What GAO Found
U.S. Department of Agriculture (USDA) and university researchers identified several treatments administered before cattle are slaughtered, or preslaughter interventions, that could reduce Shiga toxin-producing Escherichia coli (STEC) in cattle. Such preslaughter interventions include bacteriophages (viruses that infect and kill bacteria), probiotics (live bacteria that can benefit the digestive system), vaccines (biological preparations that alter the immune system), and sodium chlorate (chemical that kills the STEC O157:H7 strain). However, few manufacturers have submitted applications for preslaughter intervention products to target STEC according to officials from USDA and the Food and Drug Administration. One exception is for vaccines to reduce STEC O157:H7.
For preslaughter interventions, USDA exercises responsibilities for licensing and regulating STEC vaccines. However, USDAs approval requirements for these vaccines are unclear, according to some industry representatives. Specifically, USDAs general guidance does not address some of the unique challenges faced by manufacturers of animal health products seeking STEC vaccine approval. For example, the guidance does not explain that, if studies conducted in the laboratory are insufficient to demonstrate efficacy, the manufacturer would also need to demonstrate that the vaccine is effective in a field setting such as a feedlot. In contrast, the Canadian Centre for Veterinary Biologics provides more specific guidance about when it requires the use of laboratory or field studies to demonstrate efficacy for vaccine license applications. Without guidance that gives manufacturers clear and more specific information they need to submit for an acceptable application, the approval process for STEC vaccines could face potential delays.
In addition to STEC O157:H7, which it stated in 1994 was an adulteranta substance that renders food injurious to human healthin September 2011, USDA determined that six other STEC strains were adulterants in raw ground beef and beef trim (meat left after steaks and roasts are cut from beef). USDA has tests for these six strains and plans to use them in slaughter plants starting in June 2012. However, it may be difficult and time-consuming to confirm positive test results because certain test components are either not commercially available for all strains or do not always provide clear results. USDA is working to improve the tests and to find a commercial supplier for one key test component. Also, a few companies voluntarily test for these strains.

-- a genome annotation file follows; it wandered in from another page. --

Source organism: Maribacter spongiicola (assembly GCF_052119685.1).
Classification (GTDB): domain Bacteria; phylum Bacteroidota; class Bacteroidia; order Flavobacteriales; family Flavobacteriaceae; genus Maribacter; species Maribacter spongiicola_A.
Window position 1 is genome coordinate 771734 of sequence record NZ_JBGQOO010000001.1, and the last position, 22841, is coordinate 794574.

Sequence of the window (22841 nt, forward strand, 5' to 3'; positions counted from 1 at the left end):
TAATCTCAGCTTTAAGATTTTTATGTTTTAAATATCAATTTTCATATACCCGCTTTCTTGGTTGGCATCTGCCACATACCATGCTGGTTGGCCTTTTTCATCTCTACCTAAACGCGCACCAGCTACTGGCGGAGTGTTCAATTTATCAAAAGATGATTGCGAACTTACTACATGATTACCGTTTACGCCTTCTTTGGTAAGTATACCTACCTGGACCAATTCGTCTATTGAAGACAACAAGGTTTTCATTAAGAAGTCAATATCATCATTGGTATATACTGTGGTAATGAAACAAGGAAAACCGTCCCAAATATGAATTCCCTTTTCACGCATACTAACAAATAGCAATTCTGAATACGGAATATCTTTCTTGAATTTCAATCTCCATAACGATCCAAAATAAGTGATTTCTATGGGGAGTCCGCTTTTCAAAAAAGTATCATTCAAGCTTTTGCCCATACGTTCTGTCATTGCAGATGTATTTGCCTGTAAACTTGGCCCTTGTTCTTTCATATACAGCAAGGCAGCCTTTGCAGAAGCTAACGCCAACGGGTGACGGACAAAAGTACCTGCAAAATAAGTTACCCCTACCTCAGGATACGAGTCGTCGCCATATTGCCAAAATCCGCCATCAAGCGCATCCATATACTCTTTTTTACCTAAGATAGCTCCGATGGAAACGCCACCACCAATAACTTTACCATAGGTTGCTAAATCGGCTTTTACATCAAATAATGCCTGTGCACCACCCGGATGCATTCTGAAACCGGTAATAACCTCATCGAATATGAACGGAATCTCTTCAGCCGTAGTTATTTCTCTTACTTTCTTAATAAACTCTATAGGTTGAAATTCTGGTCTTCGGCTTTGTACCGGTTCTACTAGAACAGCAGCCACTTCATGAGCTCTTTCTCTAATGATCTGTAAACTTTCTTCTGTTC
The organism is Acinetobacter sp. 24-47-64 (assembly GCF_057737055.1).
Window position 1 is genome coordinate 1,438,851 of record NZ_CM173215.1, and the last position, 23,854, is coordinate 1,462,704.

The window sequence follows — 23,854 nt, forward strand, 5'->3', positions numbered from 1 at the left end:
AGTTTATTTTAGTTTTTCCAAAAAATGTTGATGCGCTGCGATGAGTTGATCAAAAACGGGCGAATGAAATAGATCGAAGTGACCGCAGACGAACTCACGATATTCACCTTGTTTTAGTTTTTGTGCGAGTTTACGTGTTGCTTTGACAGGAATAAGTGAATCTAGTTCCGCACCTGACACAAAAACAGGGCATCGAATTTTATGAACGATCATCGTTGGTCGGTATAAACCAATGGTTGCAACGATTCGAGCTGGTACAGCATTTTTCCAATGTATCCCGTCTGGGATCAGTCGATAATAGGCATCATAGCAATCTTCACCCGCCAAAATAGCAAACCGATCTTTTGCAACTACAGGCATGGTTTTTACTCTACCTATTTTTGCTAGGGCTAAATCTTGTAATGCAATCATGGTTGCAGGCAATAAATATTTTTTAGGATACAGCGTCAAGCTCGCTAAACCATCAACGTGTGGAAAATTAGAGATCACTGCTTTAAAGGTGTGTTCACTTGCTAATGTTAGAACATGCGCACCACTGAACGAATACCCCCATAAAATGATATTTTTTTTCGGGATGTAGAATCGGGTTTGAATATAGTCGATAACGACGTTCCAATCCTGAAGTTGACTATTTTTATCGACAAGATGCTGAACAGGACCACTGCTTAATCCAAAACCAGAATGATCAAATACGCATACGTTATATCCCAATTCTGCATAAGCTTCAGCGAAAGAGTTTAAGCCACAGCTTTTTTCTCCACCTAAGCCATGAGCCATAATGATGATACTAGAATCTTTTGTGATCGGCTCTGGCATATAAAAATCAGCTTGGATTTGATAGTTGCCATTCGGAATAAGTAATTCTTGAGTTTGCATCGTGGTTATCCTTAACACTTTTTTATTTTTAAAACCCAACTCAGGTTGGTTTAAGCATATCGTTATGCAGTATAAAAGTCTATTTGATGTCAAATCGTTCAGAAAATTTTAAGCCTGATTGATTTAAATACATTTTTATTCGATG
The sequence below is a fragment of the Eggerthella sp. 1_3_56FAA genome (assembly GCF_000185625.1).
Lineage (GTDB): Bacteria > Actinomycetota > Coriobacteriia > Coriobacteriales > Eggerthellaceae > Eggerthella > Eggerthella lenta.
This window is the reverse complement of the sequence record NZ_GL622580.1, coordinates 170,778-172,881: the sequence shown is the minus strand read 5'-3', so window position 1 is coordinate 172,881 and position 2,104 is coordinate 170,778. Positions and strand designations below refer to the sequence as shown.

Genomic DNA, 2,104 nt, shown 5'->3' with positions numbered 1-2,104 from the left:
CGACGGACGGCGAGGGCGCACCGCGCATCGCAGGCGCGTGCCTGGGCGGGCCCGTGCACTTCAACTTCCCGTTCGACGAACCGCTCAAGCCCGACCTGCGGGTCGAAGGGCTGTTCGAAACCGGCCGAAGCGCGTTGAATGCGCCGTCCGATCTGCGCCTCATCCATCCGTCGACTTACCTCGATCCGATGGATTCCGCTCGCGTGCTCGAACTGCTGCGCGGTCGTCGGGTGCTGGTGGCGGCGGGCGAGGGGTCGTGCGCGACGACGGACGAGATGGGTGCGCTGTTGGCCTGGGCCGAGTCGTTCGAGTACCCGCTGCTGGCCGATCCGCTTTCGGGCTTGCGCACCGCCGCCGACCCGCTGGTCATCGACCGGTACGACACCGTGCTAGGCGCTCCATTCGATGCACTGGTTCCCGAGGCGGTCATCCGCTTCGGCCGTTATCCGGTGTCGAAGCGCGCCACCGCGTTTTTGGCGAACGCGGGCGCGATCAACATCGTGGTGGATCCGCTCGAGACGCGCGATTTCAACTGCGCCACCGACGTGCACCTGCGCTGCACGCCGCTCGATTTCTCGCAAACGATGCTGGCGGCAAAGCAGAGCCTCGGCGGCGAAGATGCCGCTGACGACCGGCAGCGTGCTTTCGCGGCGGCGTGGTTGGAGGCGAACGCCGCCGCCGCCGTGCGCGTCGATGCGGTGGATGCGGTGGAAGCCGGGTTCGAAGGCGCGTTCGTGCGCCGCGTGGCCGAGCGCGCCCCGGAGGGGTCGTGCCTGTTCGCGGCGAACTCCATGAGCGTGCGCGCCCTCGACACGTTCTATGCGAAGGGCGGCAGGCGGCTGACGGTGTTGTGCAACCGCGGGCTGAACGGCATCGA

Some foreign governments have practices that could be relevant to U.S. efforts to reduce STEC in cattle such as the following:
- The European Parliament and the Council of the European Union require certain measures, such as verification of cleanliness by an inspector, to ensure that the cattle going to slaughter are clean. In contrast, USDA assesses the health of cattle but does not inspect for cleanliness.
- At least 12 European Union member countries collected and reported data on STEC in live cattle in 2009. USDA has conducted STEC testing in live cattle, but has not tested since 1999.
- When a person becomes ill from E. coli in Sweden, government officials try to determine the specific farm that sold the contaminated cattle so that other carcasses from the farm can be tested for STEC. USDA does not trace the STEC source back to the farm.
Why GAO Did This Study
Since 2006, the U.S. beef industry has recalled over 23 million pounds of beef owing to contamination from pathogenic strains of Shiga toxin-producing Escherichia coli (STEC) bacteria. These strains do not harm cattle but may contaminate meat during slaughter. If humans eat contaminated meat without properly cooking it, STEC can cause illnesses, including bloody diarrhea and Hemolytic Uremic Syndrome, which is characterized by kidney failure and can be fatal. The Departments of Health and Human Services (HHS) and of Agriculture (USDA) play a role in reducing STEC. USDA stated that interventions to reduce STEC before slaughter offer a significant opportunity to improve food safety.
GAO reviewed (1) interventions before slaughter that may help reduce STEC in cattle; (2) USDAs role in approving STEC vaccines; (3) the extent to which STEC strains have been determined to be adulterants in beef and the status of tests to detect them; and (4) practices, if any, other countries have employed that could reduce STEC in cattle and may be relevant to U.S. efforts. GAO reviewed documents; visited cattle feedlots and a slaughter plant; and interviewed agency officials, researchers, and industry and consumer group representatives with expertise in STEC in cattle.
GAO recommends, among other things, that USDA provide more specific public guidance on the license approval requirements of STEC vaccines. USDA neither agreed nor disagreed with this recommendation.
Recommendations for Executive Action
|Department of Agriculture||1. The Secretary of Agriculture should direct the Administrator of Animal and Plant Health Inspection Service (APHIS) to provide more specific public guidance on the license approval requirements for STEC vaccines in order to help improve clarity and reduce potential delays in the application process for these vaccines.|
|Department of Agriculture||2. The Secretary of Agriculture should explore practices employed by other countries that are not currently used in the United States for reducing STEC in cattle and consider whether the identified practices can inform U.S. efforts.|